July 22, 2019

C-Suite Must Engage an Emerging Powerful Group of Stakeholders with a New Approach to Leadership, Accenture Study Finds

C-Suite Must Engage an Emerging Powerful Group of Stakeholders with a New Approach to Leadership, Accenture Study Finds

‘Whole-brain’ skills critical to leading in the face of the combinatorial effects of disruption

An emerging supergroup of employees and consumers is adding intense pressure to already challenged C-suite leaders who are navigating tough economic, technological and geo-political environments — further threatening company growth, a new Accenture study finds. With nearly three-quarters of these powerful stakeholders believing they have the potential to destroy company value in the long term, the C-suite understands the need to respond.

C-suite must engage a powerful group of employees and consumers with a new approach to leadership, new @AccentureStrat study finds #CompetitiveAgility

The ‘Whole-Brain Leadership: The New Rules of Engagement for the C-suite’ report from Accenture Strategy — which is based on interviews with 200 C-suite executives and a survey of more than 11,000 employees and consumers globally — identified a new influential group of stakeholders with the power to either destabilize or uplift businesses. Combined with other disruptive forces, like emerging technologies and new market entrants, this group is motivating the C-suite to implement a human-centered approach to leadership. This “whole-brain” approach balances “left” (scientific) brain skills with increasingly valued “right” (creative) brain skills, such as empathy, innovation and intuition.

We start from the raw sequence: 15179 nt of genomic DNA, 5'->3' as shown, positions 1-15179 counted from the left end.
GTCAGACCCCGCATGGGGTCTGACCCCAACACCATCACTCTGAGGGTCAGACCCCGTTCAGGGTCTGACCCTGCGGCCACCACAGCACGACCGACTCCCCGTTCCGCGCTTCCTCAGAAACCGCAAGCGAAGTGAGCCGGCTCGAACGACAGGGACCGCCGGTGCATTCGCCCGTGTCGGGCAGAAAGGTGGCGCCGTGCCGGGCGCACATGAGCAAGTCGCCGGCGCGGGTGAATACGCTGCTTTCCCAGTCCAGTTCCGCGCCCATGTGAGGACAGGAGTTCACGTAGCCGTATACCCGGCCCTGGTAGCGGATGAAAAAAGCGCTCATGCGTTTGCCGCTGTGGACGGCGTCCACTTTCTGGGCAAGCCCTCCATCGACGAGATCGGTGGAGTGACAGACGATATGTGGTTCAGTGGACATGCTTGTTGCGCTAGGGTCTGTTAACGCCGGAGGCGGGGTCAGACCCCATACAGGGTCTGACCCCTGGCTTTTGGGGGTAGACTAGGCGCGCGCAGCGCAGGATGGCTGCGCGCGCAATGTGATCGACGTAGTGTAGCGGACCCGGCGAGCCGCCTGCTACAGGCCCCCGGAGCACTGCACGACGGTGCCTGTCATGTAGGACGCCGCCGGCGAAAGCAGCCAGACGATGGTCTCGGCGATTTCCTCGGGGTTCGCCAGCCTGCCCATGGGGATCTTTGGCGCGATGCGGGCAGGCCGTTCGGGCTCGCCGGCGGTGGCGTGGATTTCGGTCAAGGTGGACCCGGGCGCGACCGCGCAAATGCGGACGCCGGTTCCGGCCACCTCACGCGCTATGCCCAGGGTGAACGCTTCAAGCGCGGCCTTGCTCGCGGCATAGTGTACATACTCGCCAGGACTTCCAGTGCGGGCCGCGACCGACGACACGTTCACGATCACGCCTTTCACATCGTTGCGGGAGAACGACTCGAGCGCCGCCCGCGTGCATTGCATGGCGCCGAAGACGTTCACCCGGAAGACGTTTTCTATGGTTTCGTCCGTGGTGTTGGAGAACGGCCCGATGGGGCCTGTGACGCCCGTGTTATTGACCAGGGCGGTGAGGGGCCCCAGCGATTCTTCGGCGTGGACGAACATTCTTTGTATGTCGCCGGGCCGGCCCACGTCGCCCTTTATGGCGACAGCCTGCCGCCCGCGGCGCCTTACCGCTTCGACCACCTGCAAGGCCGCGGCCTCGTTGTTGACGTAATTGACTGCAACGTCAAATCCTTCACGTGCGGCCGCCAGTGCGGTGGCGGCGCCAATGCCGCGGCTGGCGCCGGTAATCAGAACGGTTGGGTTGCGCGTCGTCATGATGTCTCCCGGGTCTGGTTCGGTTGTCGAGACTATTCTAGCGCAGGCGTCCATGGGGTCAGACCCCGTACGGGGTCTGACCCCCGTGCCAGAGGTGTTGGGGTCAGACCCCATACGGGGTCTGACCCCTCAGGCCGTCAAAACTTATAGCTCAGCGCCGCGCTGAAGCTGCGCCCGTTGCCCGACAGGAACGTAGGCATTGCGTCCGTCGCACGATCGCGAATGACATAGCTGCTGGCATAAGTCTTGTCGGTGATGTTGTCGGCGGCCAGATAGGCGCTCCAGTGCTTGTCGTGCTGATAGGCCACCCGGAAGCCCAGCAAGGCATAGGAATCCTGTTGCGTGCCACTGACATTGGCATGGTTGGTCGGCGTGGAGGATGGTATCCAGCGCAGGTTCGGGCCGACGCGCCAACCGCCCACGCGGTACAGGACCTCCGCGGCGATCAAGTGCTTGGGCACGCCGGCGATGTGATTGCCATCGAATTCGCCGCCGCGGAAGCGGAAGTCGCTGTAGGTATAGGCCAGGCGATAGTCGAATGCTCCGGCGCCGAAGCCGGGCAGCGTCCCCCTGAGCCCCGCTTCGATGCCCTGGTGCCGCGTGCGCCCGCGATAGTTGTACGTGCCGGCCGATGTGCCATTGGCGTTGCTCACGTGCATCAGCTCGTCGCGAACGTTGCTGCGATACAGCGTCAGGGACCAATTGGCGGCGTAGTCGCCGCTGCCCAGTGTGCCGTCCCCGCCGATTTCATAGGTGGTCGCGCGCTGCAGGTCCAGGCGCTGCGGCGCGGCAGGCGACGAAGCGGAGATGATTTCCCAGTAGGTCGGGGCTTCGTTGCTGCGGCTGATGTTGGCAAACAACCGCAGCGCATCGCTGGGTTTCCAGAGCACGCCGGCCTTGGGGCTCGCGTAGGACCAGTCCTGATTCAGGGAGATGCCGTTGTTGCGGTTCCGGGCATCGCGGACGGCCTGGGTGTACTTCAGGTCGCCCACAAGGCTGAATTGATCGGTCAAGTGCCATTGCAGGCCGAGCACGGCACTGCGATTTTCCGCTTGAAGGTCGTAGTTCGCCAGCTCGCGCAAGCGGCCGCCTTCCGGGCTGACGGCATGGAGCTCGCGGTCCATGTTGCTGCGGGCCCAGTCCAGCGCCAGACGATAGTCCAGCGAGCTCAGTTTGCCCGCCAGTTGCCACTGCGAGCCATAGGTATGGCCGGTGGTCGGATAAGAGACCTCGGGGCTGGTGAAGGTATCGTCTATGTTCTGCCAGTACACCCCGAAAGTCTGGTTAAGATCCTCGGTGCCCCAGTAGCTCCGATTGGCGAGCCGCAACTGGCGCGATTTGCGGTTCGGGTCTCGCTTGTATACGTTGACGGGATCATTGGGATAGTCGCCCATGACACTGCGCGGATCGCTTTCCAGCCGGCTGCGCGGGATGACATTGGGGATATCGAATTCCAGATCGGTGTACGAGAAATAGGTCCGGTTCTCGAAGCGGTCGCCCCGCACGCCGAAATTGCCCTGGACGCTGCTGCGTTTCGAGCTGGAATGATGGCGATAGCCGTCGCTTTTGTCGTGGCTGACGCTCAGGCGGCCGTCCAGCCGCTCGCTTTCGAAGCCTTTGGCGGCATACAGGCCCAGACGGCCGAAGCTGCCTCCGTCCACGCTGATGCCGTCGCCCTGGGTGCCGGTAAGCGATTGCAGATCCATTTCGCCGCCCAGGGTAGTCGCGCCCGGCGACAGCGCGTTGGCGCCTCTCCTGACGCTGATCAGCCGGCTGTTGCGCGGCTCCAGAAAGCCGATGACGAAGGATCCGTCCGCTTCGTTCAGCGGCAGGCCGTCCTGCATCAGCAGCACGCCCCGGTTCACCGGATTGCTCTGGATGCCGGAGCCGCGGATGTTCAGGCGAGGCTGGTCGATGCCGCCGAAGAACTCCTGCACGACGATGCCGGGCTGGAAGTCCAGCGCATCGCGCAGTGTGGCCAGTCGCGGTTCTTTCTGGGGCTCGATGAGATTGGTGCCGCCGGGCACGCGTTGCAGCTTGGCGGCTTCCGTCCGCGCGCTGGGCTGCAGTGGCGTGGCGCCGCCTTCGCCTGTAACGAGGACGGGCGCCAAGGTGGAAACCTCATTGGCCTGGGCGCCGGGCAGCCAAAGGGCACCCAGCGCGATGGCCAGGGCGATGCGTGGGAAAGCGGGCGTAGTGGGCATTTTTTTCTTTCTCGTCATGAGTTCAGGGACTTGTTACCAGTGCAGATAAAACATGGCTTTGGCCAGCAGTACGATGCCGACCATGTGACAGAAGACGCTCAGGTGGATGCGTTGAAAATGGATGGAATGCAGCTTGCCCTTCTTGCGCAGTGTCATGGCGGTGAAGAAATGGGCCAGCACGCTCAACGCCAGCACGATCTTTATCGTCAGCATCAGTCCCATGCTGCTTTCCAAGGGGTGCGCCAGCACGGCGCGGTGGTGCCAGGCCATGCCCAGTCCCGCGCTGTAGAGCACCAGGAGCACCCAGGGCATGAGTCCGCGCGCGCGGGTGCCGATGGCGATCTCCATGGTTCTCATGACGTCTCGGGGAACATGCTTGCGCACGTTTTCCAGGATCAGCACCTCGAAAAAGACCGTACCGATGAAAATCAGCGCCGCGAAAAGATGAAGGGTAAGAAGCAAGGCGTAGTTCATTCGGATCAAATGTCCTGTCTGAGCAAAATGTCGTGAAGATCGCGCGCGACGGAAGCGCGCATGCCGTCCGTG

“Pressures are compounding on the C-suite like never before. The complexity and intensity of disruption is challenging executives to transform leadership styles and strategies on their journey to achieve competitive agility,” said Mark Knickrehm, group chief executive, Accenture Strategy.

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An emerging supergroup

The study identified a powerful group of employees and consumers — dubbed the ‘Pathfinders’ — who represent an additional pressure to the C-suite and share a common mindset about how leadership needs to change. Their demographics defy convention, spanning evenly across gender and generations from Gen Z to Baby Boomer.

Pathfinders are five times more likely to take action in numbers against their employer, and 61% have already taken disruptive action by voicing their disappointment as a customer. Seventy-nine percent of Pathfinders say that social media has increased the power of their voice in the companies where they work, and 71% say it has enabled them to influence the behavior of the companies they buy from.

“The spending power and professional influence of this group, combined with their fluency of digital technologies, has given them a disproportionate influence which company leaders can no longer ignore,” said Katherine LaVelle, managing director, global Talent & Organization North America lead, Accenture Strategy. “Instead, C-suite leaders should harness their energy and passion to accelerate the type of change that is needed to reposition themselves and their companies for success.”